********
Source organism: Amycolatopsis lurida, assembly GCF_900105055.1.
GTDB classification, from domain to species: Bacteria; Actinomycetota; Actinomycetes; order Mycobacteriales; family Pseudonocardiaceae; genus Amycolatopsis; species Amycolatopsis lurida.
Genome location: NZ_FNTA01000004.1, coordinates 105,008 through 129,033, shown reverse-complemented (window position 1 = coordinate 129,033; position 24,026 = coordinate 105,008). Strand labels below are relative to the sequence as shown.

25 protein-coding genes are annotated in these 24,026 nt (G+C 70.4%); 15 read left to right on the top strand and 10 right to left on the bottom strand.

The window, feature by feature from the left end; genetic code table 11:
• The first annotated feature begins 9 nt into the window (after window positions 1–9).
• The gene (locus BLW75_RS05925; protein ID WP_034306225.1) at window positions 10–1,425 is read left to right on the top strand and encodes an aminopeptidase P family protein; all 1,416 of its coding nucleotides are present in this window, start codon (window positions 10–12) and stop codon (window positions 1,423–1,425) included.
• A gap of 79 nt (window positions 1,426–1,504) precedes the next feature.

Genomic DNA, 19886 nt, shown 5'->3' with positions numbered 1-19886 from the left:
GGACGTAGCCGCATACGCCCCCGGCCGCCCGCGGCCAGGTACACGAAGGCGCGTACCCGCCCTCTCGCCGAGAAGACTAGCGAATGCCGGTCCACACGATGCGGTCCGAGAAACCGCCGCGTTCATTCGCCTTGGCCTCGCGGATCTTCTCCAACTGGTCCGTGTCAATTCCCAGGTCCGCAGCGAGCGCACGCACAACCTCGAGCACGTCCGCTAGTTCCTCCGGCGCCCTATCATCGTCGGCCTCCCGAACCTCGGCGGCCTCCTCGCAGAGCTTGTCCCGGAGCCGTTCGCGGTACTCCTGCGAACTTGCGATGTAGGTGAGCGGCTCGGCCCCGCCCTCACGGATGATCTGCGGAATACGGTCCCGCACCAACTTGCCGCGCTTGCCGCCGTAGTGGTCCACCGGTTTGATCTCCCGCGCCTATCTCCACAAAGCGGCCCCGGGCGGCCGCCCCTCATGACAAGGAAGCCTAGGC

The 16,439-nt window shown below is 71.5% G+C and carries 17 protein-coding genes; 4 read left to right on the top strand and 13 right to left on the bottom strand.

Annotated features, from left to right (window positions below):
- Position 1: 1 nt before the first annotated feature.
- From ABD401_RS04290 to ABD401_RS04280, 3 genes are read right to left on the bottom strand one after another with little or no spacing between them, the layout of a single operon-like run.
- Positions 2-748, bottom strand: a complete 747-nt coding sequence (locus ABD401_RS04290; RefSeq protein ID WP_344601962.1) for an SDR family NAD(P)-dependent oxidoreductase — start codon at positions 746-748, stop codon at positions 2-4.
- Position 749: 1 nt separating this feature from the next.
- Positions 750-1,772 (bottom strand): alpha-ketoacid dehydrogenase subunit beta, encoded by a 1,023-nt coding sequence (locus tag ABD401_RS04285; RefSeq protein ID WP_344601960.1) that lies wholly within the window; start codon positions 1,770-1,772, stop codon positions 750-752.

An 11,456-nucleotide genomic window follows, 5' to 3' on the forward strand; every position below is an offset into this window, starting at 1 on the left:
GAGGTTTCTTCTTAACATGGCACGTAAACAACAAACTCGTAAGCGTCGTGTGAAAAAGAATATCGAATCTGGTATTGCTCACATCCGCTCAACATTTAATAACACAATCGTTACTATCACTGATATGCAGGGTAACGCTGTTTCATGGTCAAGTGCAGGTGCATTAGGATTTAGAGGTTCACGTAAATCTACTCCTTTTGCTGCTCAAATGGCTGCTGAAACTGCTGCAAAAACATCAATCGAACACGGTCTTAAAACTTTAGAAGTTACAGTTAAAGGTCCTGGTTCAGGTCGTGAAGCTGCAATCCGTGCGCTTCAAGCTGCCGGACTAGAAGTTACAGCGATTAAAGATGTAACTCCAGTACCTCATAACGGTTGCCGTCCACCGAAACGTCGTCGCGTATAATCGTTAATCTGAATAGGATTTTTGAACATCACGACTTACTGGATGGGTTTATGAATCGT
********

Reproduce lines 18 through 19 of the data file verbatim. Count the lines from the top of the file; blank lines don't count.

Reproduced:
An 11,456-nucleotide genomic window follows, 5' to 3' on the forward strand; every position below is an offset into this window, starting at 1 on the left:
GAGGTTTCTTCTTAACATGGCACGTAAACAACAAACTCGTAAGCGTCGTGTGAAAAAGAATATCGAATCTGGTATTGCTCACATCCGCTCAACATTTAATAACACAATCGTTACTATCACTGATATGCAGGGTAACGCTGTTTCATGGTCAAGTGCAGGTGCATTAGGATTTAGAGGTTCACGTAAATCTACTCCTTTTGCTGCTCAAATGGCTGCTGAAACTGCTGCAAAAACATCAATCGAACACGGTCTTAAAACTTTAGAAGTTACAGTTAAAGGTCCTGGTTCAGGTCGTGAAGCTGCAATCCGTGCGCTTCAAGCTGCCGGACTAGAAGTTACAGCGATTAAAGATGTAACTCCAGTACCTCATAACGGTTGCCGTCCACCGAAACGTCGTCGCGTATAATCGTTAATCTGAATAGGATTTTTGAACATCACGACTTACTGGATGGGTTTATGAATCGT